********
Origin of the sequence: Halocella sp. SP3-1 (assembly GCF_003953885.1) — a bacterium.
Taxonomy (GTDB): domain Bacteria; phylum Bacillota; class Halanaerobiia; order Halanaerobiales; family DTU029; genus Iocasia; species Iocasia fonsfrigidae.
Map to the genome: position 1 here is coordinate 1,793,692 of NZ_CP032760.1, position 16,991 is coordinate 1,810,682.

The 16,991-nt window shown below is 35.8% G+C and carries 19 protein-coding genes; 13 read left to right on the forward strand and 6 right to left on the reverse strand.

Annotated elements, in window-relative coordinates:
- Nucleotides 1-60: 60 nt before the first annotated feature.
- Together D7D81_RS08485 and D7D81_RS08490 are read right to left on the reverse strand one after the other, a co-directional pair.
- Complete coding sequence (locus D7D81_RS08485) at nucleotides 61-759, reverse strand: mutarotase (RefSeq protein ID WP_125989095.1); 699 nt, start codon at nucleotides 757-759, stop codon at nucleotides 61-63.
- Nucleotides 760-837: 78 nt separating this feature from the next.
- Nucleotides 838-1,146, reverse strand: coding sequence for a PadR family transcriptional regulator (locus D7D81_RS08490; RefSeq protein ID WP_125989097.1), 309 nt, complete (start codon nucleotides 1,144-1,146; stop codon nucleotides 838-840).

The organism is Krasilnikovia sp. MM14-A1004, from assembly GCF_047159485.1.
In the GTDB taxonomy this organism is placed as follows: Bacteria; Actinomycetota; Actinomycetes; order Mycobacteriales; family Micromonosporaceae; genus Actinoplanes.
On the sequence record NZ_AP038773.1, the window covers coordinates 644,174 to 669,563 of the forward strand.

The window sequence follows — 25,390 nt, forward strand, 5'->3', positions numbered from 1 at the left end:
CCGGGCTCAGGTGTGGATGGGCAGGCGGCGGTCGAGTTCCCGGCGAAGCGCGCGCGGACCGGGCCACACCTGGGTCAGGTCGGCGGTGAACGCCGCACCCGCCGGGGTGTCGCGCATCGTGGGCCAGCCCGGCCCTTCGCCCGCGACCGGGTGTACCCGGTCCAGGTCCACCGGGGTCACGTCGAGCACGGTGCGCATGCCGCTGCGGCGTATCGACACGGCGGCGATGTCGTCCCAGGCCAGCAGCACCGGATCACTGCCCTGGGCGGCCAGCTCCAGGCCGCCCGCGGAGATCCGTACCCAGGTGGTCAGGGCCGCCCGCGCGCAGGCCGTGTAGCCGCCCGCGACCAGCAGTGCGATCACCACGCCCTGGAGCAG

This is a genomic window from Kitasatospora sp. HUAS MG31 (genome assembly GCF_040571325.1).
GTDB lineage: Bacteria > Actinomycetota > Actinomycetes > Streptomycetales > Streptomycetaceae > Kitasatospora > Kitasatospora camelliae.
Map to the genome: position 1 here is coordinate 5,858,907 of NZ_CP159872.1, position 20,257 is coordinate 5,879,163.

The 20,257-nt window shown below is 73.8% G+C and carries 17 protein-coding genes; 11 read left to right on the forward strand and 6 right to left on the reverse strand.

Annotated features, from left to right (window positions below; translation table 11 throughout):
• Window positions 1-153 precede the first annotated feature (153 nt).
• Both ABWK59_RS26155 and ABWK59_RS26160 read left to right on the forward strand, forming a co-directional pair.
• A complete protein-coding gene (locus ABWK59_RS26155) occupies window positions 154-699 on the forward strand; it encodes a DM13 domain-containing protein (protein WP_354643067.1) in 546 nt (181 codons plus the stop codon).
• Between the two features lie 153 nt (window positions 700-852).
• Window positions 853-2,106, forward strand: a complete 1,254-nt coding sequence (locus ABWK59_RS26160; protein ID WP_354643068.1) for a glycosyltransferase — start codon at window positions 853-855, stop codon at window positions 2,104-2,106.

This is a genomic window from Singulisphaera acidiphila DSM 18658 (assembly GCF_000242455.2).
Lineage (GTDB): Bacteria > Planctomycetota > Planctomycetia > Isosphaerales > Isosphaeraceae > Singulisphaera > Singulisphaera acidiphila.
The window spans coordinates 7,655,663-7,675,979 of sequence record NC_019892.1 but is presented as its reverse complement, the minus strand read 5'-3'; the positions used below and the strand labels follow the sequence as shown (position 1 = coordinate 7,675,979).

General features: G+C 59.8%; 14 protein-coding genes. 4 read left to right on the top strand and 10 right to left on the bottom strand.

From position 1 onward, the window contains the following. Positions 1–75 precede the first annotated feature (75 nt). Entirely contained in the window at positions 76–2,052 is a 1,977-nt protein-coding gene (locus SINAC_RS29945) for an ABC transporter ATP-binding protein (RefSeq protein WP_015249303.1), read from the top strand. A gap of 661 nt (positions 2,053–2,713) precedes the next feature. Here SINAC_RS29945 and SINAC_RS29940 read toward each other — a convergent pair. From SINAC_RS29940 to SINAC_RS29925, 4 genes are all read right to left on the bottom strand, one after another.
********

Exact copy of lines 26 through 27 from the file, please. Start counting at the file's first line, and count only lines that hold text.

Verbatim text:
This is a genomic window from Singulisphaera acidiphila DSM 18658 (assembly GCF_000242455.2).
Lineage (GTDB): Bacteria > Planctomycetota > Planctomycetia > Isosphaerales > Isosphaeraceae > Singulisphaera > Singulisphaera acidiphila.